by Sean Begin
In April of this year, Central Connecticut volleyball announced the signing of four new players to National Letters of Intent, to replace departing seniors Amalia Ashley and Veronika Ban and freshman Katie Wirth.
Lindsey Massicotte and Emma Schissel, both from Connecticut, join as defensive specialists with Nicole Celarek (from Illinois) and Maddie Smith (from California) looking to fill an already strong front court.
“We wanted to integrate the freshmen into our system rather quickly,” said head coach Linda Sagnelli. “And with so many players returning it was really easy to do.”
This preseason saw Sagnelli and assistant coach Greg Shell implement a different playing system that takes advantage of their new additions as well as the growing skills of returning players.
Last season, the team ran a 5-1 system: five hitters on the court with one setter controlling the floor; then-sophomore and captain Makenna Lommori served as the team’s only setter.
This year they moved to a 6-2: six hitters on the court with rotating setters running the offense. The setter plays from the back court, coming forward to the net when setting, allowing for three hitters to play up front.
Junior Ashley Lenington will move into the second setter role and play opposite of Lommori, who will now have time to focus on hitting for three rotations, a strength of her’s Sagnelli had been unable to take advantage of previously.
“Makenna is a very strong hitter,” said Sagnelli, “but we’ve never had the luxury to have her hit.”
Central will return several strong defensive players to their front court, including senior and fellow captain Rachel Dunlap, sophomore Brooke Schwab and junior Heather Trueman, who had a breakout season last year as one of the team’s best outside hitters.
In addition, senior Brittany Schumacher and sophomore Rachel Fish return as defensive specialists and liberos, providing solid defense in the back court.
The new system, combined with the team’s depth, allows for Sagnelli and Shell to pick and choose when to insert a player into a match, and to try and take advantage of an opposing team’s weakness.
As with all new things, though, there does come a learning curve.
“With the new system it takes time. I don’t think we can expect the kids to run it at 100 percent,” said Sagnelli. “Sometimes in competition things happen and [you can go] ‘Oh yeah so this is what we do when that happens.’”
The team has had time to get together before the season began, however. The freshmen arrived in late June for summer classes alongside the returning players, offering the chance to build a relationship before hitting the court.
“I think they’ve settled in really nicely. We’re asking them to do a lot of different things,” said Sagnelli of the freshmen class.
“A lot of times they come in and we change things that they’re doing and sometimes they go through a learning curve and I think that’s been like that for them this year. But they respond very quickly, they implement changes very quickly. And they have just bought right in to what we do.”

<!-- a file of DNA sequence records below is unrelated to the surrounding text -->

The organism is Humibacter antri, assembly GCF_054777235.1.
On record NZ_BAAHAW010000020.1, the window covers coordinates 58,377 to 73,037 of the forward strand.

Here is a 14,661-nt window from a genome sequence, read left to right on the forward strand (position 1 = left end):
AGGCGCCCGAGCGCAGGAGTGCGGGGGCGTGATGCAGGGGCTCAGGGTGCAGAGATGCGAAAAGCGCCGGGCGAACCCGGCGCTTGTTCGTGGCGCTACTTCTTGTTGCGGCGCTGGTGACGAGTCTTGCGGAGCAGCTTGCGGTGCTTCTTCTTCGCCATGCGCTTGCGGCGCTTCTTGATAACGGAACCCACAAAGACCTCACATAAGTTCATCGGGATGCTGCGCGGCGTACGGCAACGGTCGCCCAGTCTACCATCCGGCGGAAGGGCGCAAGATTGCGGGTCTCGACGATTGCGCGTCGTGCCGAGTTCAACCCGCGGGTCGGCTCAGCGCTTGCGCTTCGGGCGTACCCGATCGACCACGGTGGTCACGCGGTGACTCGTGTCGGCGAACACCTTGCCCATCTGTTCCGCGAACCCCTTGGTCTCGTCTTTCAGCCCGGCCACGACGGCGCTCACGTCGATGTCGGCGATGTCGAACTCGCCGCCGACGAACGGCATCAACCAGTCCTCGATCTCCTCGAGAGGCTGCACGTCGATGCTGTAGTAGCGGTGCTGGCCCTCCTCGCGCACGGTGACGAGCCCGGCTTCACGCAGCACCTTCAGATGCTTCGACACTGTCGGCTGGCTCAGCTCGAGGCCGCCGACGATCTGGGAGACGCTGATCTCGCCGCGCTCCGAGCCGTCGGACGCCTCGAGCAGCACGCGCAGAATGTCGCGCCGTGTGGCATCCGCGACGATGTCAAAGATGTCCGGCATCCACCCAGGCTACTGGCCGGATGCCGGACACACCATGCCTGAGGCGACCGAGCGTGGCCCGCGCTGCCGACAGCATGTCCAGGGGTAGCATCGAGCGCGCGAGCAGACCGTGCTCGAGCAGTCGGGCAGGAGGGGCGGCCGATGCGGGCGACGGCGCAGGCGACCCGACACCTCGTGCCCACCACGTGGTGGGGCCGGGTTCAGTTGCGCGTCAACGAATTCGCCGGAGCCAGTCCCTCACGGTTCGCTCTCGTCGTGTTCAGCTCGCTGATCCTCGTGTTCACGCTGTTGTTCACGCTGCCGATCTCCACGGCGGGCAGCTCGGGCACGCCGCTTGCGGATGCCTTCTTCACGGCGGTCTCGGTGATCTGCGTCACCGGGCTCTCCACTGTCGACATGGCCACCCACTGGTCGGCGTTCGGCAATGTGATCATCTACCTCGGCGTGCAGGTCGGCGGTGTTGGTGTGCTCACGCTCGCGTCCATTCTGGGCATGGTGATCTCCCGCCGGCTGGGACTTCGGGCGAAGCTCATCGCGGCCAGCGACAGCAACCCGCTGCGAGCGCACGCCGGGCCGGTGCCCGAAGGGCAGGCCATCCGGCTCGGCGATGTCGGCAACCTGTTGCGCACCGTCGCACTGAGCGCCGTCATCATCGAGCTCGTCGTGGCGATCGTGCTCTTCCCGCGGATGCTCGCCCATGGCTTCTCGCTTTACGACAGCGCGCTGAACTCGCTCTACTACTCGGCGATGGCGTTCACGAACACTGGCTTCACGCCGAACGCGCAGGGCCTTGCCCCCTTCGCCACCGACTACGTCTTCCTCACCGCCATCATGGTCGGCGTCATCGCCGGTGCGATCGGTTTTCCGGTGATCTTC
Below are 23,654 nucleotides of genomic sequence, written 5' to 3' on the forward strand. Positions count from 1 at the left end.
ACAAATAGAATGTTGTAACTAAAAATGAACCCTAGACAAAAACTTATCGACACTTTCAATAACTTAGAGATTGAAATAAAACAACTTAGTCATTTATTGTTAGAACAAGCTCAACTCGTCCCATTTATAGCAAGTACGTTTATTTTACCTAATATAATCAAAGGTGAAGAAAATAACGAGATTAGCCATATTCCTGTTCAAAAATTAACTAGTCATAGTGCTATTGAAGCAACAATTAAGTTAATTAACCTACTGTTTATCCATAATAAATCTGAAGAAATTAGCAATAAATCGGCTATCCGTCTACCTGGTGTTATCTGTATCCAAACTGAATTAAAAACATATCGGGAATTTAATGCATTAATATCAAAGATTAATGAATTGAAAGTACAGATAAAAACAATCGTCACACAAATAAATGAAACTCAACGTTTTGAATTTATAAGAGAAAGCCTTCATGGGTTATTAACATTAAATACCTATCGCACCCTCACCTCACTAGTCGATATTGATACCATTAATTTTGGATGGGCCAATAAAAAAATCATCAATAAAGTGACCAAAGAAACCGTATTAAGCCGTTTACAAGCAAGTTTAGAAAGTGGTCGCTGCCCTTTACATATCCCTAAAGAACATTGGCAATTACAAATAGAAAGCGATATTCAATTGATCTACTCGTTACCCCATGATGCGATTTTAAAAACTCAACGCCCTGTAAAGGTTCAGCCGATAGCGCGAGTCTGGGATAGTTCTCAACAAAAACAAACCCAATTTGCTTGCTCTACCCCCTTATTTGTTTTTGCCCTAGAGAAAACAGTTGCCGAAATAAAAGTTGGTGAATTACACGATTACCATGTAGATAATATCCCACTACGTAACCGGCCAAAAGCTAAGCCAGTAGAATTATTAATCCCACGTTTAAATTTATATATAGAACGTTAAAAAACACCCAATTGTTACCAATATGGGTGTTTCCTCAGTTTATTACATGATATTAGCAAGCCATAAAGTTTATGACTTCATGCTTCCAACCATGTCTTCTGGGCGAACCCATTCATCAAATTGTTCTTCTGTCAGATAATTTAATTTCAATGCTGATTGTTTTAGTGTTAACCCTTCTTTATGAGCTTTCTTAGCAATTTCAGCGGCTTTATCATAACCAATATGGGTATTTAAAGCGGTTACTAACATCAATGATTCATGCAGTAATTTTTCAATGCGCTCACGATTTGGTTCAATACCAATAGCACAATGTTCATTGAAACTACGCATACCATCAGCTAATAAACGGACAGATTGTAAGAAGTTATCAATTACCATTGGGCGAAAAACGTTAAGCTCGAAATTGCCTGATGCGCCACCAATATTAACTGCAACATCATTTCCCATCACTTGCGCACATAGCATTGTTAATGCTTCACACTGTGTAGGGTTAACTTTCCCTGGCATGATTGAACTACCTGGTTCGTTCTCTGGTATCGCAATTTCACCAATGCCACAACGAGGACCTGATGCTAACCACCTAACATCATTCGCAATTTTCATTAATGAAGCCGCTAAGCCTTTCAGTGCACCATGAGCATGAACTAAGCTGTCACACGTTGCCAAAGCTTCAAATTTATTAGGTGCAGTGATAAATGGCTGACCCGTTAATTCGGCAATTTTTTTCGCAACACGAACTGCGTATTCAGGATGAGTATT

Central opened the season at the UConn Invitational, facing off against teams at or near not just Central’s RPI but league rival LIU-Brooklyn. (RPI is a ranking that takes into account a team’s win-loss record as well as the strength of the schedule they play.)
The Blue Devils played Indiana, New Hampshire and UConn in that tournament, losing to all three but pushing both UNH and UConn to five sets, forcing the fifth set against UConn after being down 2-0.
“We were not upset with our play over the weekend at UConn,” said Sagnelli, saying these early games are to be used as a learning period before the Northeast Conference season gets under way, especially with the new system in place and with the freshmen still overcoming their own learning curve.
“Our goal is to win the conference and LIU has been our obstacle,” she added.
LUI-Brooklyn has defeated Central the past two years in the NEC championship game and looks poised to repeat for a third straight year, unanimously picked by the NEC coaches to win it all. Central was picked second.
“We wanted to play teams that were comparable to or better than Long Island early so we can start to gauge things on what we need to work on,” said Sagnelli. “And most certainly the UConn’s, the Indiana’s, the Santa Clara’s, Harvard, they’re all going to be very tough teams, so we’re happy with what we’ve seen so far.”
Central played Santa Clara and Harvard, as well as Delaware, at the Harvard Invitational this past weekend, dropping all three games. They will head to Brown this weekend for a tournament before returning home next weekend for their own Blue Devil Invitational.
In addition to the new system, Central is awaiting the return of two players. Sophomores Cassidy Stankowski (who started for the team last year) and Nicole Dean are making their way back from injury and look ready to return to the team fully by the end of September, according to Sagnelli.
“The comfort level will keep going up and up and up as we play in [the new system] a little longer. We can see very good things,” said Sagnelli. “We just have to get that comfort level up there and I think it starts to run on all cylinders after that.”
The team also earned the American Volleyball Coaches Association Team Academic Award for the eighth straight season, posting a team GPA of 3.3.
“I give all the credit to them because they’re the ones who are sitting in the classrooms, they’re getting the work done and being responsible. Everywhere we travel they’re bringing their work,” said Sagnelli. “They have downtime too but they’re very efficient in getting their work done. That’s why they’re so successful.”